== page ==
Modern Advancement In Medicine

What Is Medicine?

Medicine could be defined as the science or practice of the diagnosis, treatment, and prevention of disease (in technical use often taken to exclude surgery). Or a drug or other preparation for the treatment or prevention of disease.

Advances in modern medicine

Nowadays immunization was once used only against smallpox, it is now available against large number of diseases ranging from measles to plague.

Anesthesia has been safer and there is a vast new range of pain killers and mild sedative drugs which calm the nerves and alleviate worry.

Blood transfusions are a matter of course, and some hospitals carry ‘bank’ of blood, grouped according to the main blood groups so that a patient can always be given blood of a group that will match his or her own.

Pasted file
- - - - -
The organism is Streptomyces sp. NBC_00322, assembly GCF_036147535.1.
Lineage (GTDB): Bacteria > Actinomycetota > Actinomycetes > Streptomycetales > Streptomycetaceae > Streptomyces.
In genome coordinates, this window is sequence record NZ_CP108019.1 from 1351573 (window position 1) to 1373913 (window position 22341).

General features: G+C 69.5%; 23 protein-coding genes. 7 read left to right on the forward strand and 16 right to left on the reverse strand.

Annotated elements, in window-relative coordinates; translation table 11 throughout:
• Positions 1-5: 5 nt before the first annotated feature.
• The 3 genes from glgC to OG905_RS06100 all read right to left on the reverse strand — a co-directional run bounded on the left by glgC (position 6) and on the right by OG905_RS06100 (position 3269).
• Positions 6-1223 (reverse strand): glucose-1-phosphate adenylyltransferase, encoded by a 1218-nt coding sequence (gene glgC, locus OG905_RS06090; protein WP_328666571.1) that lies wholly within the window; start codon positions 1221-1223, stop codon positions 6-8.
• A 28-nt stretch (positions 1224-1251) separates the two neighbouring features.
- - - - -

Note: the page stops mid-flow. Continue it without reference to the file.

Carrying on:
Kidney machines are available for some patients whose own kidneys have ceased to filter the impurities from the blood, and who would die within a few days without the help of the machines. ‘Iron lungs’ are used to make breathing possible for the people whose chest muscles have been paralyzed by disease or accident.

Many challenges remain, including the discovery of a safer and wholly effective remedy for cancer. In some ways scientists and doctors in the twentieth century may have made too much progress too rapidly, for it now appears that some of the new drugs are more powerful and more dangerous than their discoverers realized. But it is true that never before have so many lives had been saved, and never has life itself been so safe from disease and free from pain as it can be today.

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